Top 10 London Landmarks Worth Visiting

When visiting London, especially if it's your first time, there are a few sites you should experience to really appreciate this ancient city. With the rich majesty and unique historic landmarks, London is a city that has something for everyone.

1) The Tower of London & Tower Bridge

The original tower, the White Tower, was begun by William the Conqueror in 1066. Henry VIII had two of his six queens (Anne Boleyn and Catherine Howard) executed there on Tower Green for treason. Home to the Crown Jewels, the exhibit contains 5 English royal crowns including one of Queen Victoria's.

Learn the superstition of the ravens from the Yeoman Guards (or better known as Beefeaters) and see the infamous "Traitor's Gate" from which royal prisoners rarely returned alive. Tower Bridge, which crosses the Thames, is located next to the Tower and is still a working drawbridge.

2) Buckingham Palace

If you're lucky enough to be visiting during August or September when this official residence is open to the public, you'll see the Queen's beautiful home. If not, be sure to take in one of the Changing of the Guard ceremonies that ends at the palace daily. It's a wonderful example of the pageantry that's still alive and well in London.

3) Windsor Castle

The largest occupied castle in the world, Windsor is also an official residence of the Queen and is still a working palace. The Queen often goes to Windsor for the weekend and you'll know if she's there when the Union Jack is flying. Some of the treasures you'll see at Windsor are original paintings by Van Dyck, Rubens and Holbein plus beautiful tapestries, sculpture and armour.

4) Hampton Court

Boasting over 500 years of royal history, Hampton Court originally belonged to the Archbishop of York, Thomas Wolsey who was somewhat forced to give it to his King (Henry VIII)as a gift. Its Victorian Garden features the world famous maze which runs along the Thames. In 1604, James I held the Hampton Court Conference which led to the King James Version of the Bible.

5) St. Paul's Cathedral

Where Prince Charles & Di tied the knot, St. Paul's was designed by Sir Christopher Wren. It was begun in 1675 and took 35 years to complete. With its soaring dome, St. Paul's has been the location of state funerals for some of the most famous Englishman: Lord Nelson, the Duke of Wellington and Sir Winston Churchill to name a few. The pinnacle of any visit has to be the Whispering Gallery, an architectural masterpiece.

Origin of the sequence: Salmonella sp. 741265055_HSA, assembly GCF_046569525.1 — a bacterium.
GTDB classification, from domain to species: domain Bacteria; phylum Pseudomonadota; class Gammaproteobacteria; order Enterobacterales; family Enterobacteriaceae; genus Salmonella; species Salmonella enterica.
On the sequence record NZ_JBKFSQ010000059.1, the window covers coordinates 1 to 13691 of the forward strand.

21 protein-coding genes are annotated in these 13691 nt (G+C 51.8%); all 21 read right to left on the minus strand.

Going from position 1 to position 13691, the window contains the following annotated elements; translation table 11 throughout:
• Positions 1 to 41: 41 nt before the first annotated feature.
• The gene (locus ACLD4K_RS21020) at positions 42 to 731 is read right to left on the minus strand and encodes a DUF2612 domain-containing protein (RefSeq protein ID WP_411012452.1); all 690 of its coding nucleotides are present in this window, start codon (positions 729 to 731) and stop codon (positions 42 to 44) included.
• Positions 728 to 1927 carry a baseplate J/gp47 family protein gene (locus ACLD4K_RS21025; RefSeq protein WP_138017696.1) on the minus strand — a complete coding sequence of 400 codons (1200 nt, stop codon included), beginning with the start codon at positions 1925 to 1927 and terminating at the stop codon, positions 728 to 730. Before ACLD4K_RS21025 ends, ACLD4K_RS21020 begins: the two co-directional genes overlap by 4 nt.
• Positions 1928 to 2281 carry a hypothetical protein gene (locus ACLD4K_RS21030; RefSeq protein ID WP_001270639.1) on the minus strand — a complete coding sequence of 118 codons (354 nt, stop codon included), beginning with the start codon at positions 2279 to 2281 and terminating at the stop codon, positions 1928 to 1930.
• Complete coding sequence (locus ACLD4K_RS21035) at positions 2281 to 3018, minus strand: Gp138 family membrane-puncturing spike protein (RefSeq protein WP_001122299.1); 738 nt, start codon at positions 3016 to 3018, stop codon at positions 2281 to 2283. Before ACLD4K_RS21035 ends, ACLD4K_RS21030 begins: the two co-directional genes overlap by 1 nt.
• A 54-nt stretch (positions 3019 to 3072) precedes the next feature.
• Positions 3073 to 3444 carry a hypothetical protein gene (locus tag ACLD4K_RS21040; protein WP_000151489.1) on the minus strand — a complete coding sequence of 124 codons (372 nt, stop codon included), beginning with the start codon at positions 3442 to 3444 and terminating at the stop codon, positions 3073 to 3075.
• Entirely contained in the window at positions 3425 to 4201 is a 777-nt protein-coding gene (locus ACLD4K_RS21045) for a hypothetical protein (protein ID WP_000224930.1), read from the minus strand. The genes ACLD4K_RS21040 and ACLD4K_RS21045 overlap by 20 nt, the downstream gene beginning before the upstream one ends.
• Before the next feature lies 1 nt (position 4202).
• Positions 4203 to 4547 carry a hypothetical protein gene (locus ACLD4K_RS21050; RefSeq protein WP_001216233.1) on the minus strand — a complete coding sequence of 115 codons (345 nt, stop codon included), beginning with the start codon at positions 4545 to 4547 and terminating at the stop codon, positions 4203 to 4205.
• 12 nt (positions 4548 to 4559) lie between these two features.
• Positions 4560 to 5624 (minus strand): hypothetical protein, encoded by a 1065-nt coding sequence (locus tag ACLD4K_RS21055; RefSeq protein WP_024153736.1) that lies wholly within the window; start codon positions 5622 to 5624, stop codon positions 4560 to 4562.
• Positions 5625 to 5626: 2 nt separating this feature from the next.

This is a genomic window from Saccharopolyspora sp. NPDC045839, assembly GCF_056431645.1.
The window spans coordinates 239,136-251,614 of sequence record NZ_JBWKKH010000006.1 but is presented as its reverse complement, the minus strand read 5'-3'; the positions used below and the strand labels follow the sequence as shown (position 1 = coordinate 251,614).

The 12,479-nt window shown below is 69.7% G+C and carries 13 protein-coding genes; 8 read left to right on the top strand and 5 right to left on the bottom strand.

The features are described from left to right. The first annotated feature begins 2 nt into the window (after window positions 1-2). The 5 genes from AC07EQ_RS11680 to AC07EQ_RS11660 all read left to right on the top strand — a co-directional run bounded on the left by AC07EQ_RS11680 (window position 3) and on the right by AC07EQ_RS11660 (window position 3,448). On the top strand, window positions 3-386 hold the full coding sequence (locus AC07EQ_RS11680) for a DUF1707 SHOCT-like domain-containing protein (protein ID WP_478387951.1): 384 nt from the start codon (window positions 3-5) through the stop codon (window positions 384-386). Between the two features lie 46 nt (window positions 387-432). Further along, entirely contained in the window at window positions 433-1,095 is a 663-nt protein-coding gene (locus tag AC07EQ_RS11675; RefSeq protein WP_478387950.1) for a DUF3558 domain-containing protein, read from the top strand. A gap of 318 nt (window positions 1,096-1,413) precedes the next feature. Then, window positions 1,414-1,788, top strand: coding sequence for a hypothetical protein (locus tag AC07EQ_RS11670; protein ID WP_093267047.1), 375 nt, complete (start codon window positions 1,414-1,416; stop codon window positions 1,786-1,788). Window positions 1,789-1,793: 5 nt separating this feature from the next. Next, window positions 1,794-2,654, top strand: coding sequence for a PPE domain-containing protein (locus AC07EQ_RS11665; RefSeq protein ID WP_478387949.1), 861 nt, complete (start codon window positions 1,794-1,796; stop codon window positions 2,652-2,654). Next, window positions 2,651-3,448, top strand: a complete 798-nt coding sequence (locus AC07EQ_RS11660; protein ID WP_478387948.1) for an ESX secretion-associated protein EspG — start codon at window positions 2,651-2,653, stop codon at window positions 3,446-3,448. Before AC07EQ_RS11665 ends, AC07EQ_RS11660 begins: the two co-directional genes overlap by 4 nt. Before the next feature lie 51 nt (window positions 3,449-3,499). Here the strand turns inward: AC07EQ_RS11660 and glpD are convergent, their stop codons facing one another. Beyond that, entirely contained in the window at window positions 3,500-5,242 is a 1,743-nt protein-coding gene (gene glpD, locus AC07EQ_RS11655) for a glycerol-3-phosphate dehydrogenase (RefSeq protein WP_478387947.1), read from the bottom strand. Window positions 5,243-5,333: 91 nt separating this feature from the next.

6) Westminster Abbey

Since King Harold and William the Conqueror in 1066, all English and British monarchs have been crowned at Westminster Abbey. A visit to the crypt will take you to the final resting place of many famous Englishmen (such as Charles Darwin, Sir Issac Newton and Geoffrey Chaucer) and most royals until George II.

7) Big Ben & Parliament (Palace of Westminster)

During the eleventh through sixteenth centuries, Westminster Palace was a residence of medieval English Kings. After a fire nearly destroyed the palace in 1834, the remains were incorporated into the new Houses of Parliament designed by Sir Charles Barry which took over 30 years to construct.

Attached to the Houses of Parliament is Big Ben. The name actually refers to the 13 ton bell that is housed within the familiar clock tower, not the clock itself. Each clock face is 23 square feet and the minute hands are 14 feet long. The clock was completed in 1854, but the tower was not fully constructed until 4 years later.

8) Trafalgar Square

Finished in 1841 to commemorate Lord Nelson's victory at Trafalgar in 1805 (a British naval victory of the Napoleonic Wars), the monument itself is 17 feet tall and sits atop a 185 foot column. The square was laid out in 1829 and is famous for it pigeons and fountain.

9) Piccadilly Circus

This is the junction of 5 busy streets and features a famous display of backlit signs much like Times Square in New York. The name refers to a 17th century frilly collar (think of Elizabethan and Shakespearean times) called a picadil. A dressmaker who grew rich making them built a house in the vicinity and the name stuck.

10) London Eye

Also known as the Millennium Wheel, the London Eye was built at the turn of the 21st century and is the one of the most modern landmarks in London. Sponsored by British Airways, the London Eye is the largest observation wheel ever built and soars 135 meters (443 feet) over the Thames. Each of the 32 capsules holds 25 people who can see up to 25 miles in each direction from the top.

Also suggested to do while in London (but didn't make the top 10):

The New Globe Theatre (rebuilt at its famous original site)
Harrod's (famous department store where royals shop)
The Victoria & Albert Museum
The Millennium Bridge
Madame Tussaud's Wax Museum
The National Gallery
Covent Garden
Take a ride on the Tube, in a London taxi & a double decker bus

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